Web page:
In the current politically polarized climate it is no surprise that yet another story of the evils of Big Pharma should surface. And why not? When everyone else abdicates responsibility, the easiest maneuver is to scapegoat the ones who actually create anything.
Consider the Vioxx debacle. By now, everyone knows that it was recently discovered that taking Vioxx is associated with an increased risk of heart attacks and strokes. What is not obvious from the news is that the data used to make this discovery has been in the public domain for years. I even found it in a Yahoo! News article from 1999.
Merck halted a recent trial because it detected this increased risk; but other studies had already found this same risk even four years ago. So why now? And why are any doctors surprised? Were they not reading the journals all along? Were they simply accepting the word of the drug companies? But a recent New England Journal editorial goes further, blaming the Merck and the FDA for failing to protect the public. You’re blaming the FDA? Is the FDA prescribing the drug? Again, the data was already available to anyone with internet access. The fact is that any doctor who is surprised by the “new” data on Vioxx’s cardiovascular risk should never have been prescribing it in the first place.
The Journal goes on to say that Merck tried to minimize the significance of the risk. Even if true, it is irrelevant. The data was available. It doesn’t matter how marketing spins the data, because doctors, as medical scientists, are supposed to be able to ignore marketing and focus on the data. Doctors are supposed to know the data before they prescribe a medicine. Quoth the Journal:“If Merck would not initiate an appropriate trial (to formally asses cardiovascular risk) and the FDA did not ask them to do so, how would the truth ever be known?”
This is a joke, right? Is he seriously suggesting that it is the government’s responsibility to evaluate existing data? Yes: “I believe that there should be a full Congressional review of this case.”
The author fails to separate the responsibility of Merck with the responsibility of the physicians. Understand that I am not trying to absolve drug companies of their responsibility; I am trying to differentiate their responsibility from doctors' responsibility. Published data becomes the responsibility of the doctor. They are practitioners; their role is to determine, specifically, if the risks of a treatment outweigh the benefits (and vise versa.) If they choose not to read everything available on their own, and to rely on the words of the FDA, or the drug companies, or anyone else—then the fault is the theirs, the liability is the theirs. Ask any lawyer. The data is the data. It doesn’t matter what the drug companies say, or the FDA says, or even what another doctor says, because this is science. it has hard facts I can check, I don’t actually have to trust anyone’s word. Medicine is still a science, right? We’re still sticking with that story?
But this almost never happens in actual practice, hence surprise at the "discovery" that Vioxx has cardiac effects. If doctors had done their jobs and understood, from the beginning, that Vioxx had a minor but still real increased cardiac risk, and modified their use of it (i.e. not hadning it out like water) then Vioxx would still be on the market and this controversy would never exist.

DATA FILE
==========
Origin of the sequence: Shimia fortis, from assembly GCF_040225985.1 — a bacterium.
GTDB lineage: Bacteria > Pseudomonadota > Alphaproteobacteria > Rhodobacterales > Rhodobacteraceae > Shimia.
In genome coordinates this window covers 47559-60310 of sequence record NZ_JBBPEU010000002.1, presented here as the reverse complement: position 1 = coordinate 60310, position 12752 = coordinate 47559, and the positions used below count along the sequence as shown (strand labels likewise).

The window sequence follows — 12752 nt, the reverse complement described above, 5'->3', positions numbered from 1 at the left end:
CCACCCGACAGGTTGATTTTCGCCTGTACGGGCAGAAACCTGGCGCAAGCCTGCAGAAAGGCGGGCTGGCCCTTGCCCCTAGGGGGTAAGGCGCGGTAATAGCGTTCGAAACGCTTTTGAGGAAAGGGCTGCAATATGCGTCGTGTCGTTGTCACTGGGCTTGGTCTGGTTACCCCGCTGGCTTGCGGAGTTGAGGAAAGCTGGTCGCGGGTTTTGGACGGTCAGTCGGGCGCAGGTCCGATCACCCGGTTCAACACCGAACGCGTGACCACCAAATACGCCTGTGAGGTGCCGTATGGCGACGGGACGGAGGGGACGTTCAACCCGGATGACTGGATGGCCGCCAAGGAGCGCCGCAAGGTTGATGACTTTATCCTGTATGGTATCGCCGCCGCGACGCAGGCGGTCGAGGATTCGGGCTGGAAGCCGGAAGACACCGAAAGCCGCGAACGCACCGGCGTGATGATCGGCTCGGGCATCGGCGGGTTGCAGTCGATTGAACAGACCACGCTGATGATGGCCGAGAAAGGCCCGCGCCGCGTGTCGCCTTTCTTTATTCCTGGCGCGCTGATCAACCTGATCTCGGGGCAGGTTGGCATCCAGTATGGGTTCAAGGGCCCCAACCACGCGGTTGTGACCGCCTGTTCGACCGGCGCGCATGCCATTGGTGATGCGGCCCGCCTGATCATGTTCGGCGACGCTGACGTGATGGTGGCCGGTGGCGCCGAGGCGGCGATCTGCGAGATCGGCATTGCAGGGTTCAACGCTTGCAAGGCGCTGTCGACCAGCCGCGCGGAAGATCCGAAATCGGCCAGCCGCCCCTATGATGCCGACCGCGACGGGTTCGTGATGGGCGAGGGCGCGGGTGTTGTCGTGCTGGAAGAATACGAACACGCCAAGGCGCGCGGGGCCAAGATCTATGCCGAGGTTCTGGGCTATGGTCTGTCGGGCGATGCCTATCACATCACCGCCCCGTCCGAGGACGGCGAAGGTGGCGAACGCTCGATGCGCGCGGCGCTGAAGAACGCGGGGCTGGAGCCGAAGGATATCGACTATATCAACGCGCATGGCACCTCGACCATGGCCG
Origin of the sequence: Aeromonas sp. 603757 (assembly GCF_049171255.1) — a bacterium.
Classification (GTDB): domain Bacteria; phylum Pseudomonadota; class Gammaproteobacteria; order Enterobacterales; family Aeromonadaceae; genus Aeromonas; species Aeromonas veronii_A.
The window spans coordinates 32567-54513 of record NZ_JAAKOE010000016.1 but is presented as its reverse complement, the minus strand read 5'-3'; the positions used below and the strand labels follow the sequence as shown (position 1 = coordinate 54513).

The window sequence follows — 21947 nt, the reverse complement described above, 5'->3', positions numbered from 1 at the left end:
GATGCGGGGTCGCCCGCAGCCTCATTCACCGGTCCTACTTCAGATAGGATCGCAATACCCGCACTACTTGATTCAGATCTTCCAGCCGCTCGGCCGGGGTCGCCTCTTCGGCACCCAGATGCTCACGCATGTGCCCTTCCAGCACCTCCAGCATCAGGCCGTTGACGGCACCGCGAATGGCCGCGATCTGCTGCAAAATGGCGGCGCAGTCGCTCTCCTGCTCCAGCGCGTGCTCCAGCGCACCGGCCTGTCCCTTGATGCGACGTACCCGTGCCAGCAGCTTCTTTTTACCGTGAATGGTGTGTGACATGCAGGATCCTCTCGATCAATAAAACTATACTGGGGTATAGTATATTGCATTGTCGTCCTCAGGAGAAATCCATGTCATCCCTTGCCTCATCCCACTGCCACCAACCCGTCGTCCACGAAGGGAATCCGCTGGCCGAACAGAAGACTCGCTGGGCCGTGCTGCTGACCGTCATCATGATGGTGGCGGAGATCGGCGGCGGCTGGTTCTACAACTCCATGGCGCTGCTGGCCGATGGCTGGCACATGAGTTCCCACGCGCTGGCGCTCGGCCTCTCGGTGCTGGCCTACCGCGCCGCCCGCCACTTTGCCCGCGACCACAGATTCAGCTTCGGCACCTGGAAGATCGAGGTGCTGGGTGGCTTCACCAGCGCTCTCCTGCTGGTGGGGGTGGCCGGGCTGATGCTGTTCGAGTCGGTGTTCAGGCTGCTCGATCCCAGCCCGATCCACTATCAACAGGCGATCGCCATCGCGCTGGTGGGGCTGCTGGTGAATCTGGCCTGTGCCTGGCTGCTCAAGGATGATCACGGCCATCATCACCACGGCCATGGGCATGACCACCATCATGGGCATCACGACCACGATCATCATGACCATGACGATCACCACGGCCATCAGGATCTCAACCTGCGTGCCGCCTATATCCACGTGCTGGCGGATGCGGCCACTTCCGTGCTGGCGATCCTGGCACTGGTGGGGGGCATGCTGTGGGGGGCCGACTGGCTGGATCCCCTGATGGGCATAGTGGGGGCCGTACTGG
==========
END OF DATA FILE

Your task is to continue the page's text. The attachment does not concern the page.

Drug companies are an easy target, because they are large, impersonal, and very, very rich. The zeal which doctors now attack drug companies as “commercial” (seriously?) and “biased” borders on oedipal. This is because doctors do not create anything new. They are not inventors. When the TV tells you that “doctors have discovered a new cure for X” what they really mean is that a drug company has made this invention, and your doctor is using it. But to believe that doctors are making treatment discoveries during the course of ordinary practice completely misses how progress in medicine is made.
This is not to minimize their role; obviously, they are the ones who are doing the treating. But by consistently framing the issue for the public, politicians, and other doctors, as one of doctors against the pharmaceutical industry, or Pharma against the weak and the oppressed, we are grinding progress to a slow and purposeful halt.
Vioxx is an easy target because we don't "need" it. But how do we know that someday they wouldn't discover it cured, for example, cancer? Don't laugh: the trial Merck interrupted to pull Vioxx was for the prevention of colonic polyps. Is that worth the very small (1%) risk of a heart attack? Now we'll never know. That would have been a decision for doctors to make with their patients. This is the point, the only point. But now, because doctors were not rigorous about their own practice or education, no one gets to try it. Who suffers? Answer: you. And this barely accounts for the massive strategic harm this does to Merck, in lost revenue as well as increased paranoia, risk aversion, etc. It is unlikely that Merck will be as aggressive or spend as much to find the cure for, say, AIDS, tuberculosis, or cancer. Everyone happy with this outcome?